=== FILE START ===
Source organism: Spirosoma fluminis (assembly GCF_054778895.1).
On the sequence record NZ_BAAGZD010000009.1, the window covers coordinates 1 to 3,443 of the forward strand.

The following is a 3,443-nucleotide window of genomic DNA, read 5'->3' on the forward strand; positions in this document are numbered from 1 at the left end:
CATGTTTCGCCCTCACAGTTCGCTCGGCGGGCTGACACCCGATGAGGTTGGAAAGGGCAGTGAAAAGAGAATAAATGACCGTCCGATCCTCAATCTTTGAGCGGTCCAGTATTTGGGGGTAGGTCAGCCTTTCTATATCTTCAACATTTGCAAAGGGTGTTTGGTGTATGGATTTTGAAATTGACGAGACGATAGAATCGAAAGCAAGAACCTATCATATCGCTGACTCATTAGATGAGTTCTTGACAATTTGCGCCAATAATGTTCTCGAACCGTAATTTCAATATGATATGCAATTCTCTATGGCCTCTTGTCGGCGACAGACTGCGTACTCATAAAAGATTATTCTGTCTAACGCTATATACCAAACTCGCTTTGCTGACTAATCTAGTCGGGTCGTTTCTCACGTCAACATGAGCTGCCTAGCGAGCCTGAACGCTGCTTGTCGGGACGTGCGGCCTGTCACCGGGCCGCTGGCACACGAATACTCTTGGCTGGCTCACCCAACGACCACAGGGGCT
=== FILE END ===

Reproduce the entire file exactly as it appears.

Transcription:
Source organism: Spirosoma fluminis (assembly GCF_054778895.1).
On the sequence record NZ_BAAGZD010000009.1, the window covers coordinates 1 to 3,443 of the forward strand.

The following is a 3,443-nucleotide window of genomic DNA, read 5'->3' on the forward strand; positions in this document are numbered from 1 at the left end:
CATGTTTCGCCCTCACAGTTCGCTCGGCGGGCTGACACCCGATGAGGTTGGAAAGGGCAGTGAAAAGAGAATAAATGACCGTCCGATCCTCAATCTTTGAGCGGTCCAGTATTTGGGGGTAGGTCAGCCTTTCTATATCTTCAACATTTGCAAAGGGTGTTTGGTGTATGGATTTTGAAATTGACGAGACGATAGAATCGAAAGCAAGAACCTATCATATCGCTGACTCATTAGATGAGTTCTTGACAATTTGCGCCAATAATGTTCTCGAACCGTAATTTCAATATGATATGCAATTCTCTATGGCCTCTTGTCGGCGACAGACTGCGTACTCATAAAAGATTATTCTGTCTAACGCTATATACCAAACTCGCTTTGCTGACTAATCTAGTCGGGTCGTTTCTCACGTCAACATGAGCTGCCTAGCGAGCCTGAACGCTGCTTGTCGGGACGTGCGGCCTGTCACCGGGCCGCTGGCACACGAATACTCTTGGCTGGCTCACCCAACGACCACAGGGGCT